There are other ways to incorporate the add-ins, but between folds is always how I’ve made my sourdough. If you find another way easier where you do it all at once, go for it!
My favorite Russian pirozhki couldn’t be more simple. I take a whole onion, couple of garlic cloves, a handful of dill, and blend them together til they reach a puréed consistency. I simmer ground beef with a bay leaf, the onion and dill mixture, generously adding salt and pepper. That’s it. That’s the flavor of them I recall from my grandmother’s kitchen. It didn’t take long for me to make the sofrito connection, which has the onion and garlic, but also sweet peppers, cilantro instead of dill, and spices. Grab the recipe for mom’s small batch sofrito and make these fluffy baked buns.
I was thinking about making a full-on pastelillo filling, but decided on the Russian’s less-is-more seasoned beef. But by all means, add some chopped pimiento-stuffed olives, small diced potato, raisins, more tomato paste or sauce, etc! You’ll just need less meat than this recipe calls for.
You may also fry them in batches, which is the only way I enjoyed them at Brighton Beach many moons ago, with the most fantastic oil dripping onto my bathing suit. Pero, nothing wrong with baked, either. Less standing by the pan, less oil-burns, less oil.
Note: this dough can be used for many other fillings, both savory and sweet. It can also be doubled (no need to double the yeast, just everything else). I’ll have dessert options posted soon. And meatless options!
In a deep pan, heat olive oil. Add your beef, breaking it up with a slotted spoon while adding in your spices.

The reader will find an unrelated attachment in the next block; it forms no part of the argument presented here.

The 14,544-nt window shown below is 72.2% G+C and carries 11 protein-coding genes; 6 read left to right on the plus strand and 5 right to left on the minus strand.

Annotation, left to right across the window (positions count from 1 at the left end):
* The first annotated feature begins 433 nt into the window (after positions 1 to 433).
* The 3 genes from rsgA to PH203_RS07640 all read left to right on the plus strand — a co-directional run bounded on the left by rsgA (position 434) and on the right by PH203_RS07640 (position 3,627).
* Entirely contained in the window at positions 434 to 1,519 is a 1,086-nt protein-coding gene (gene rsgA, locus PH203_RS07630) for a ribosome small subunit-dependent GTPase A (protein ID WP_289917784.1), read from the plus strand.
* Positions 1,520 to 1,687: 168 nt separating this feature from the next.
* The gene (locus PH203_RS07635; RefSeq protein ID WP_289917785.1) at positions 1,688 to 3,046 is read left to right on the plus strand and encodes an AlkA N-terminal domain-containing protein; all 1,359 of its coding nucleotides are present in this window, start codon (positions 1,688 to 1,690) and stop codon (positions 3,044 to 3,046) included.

Move some of the browned beef aside so that a little of the oil pools to the corner. Directly into the oil, stir in the tomato paste and allow it to caramelize for a minute or so before mixing it into the beef. This will enhance the flavor.
Stir in sofrito. After a few minutes, pour in the water and let it simmer til most of the liquid evaporates, occasionally giving it a stir.
Add in the cilantro and let the meat cool to room temp before using.
In a small bowl, sift your flour along with the salt and set aside.
In a large bowl, gently whisk together your milk, sugar, dry yeast and let stand for 10-15 minutes, or until very active.
Whisk in the butter and egg yolks, then slowly add in your flour, kneading as you go along for about 10 minutes. The dough is so supple and soft within a couple of minutes but I like to continue kneading for good measure.
Cover the bowl and allow it to double in size, about 2 hours.
Divide the dough into 2 oz pieces, about 8-10. Roll each into a disc and add 2-2 1/2 tbsp of the filling. Pinch the discs closed. On a baking sheet lined with parchment paper, place the buns seam-side down next to each other, giving them a tiny bit of room between each other.
Cover them with a clean tea towel and let them prove for 30 minutes.
Preheat oven to 400 degrees.
Brush the beaten egg on each and bake for 20-30 minutes, til they've browned.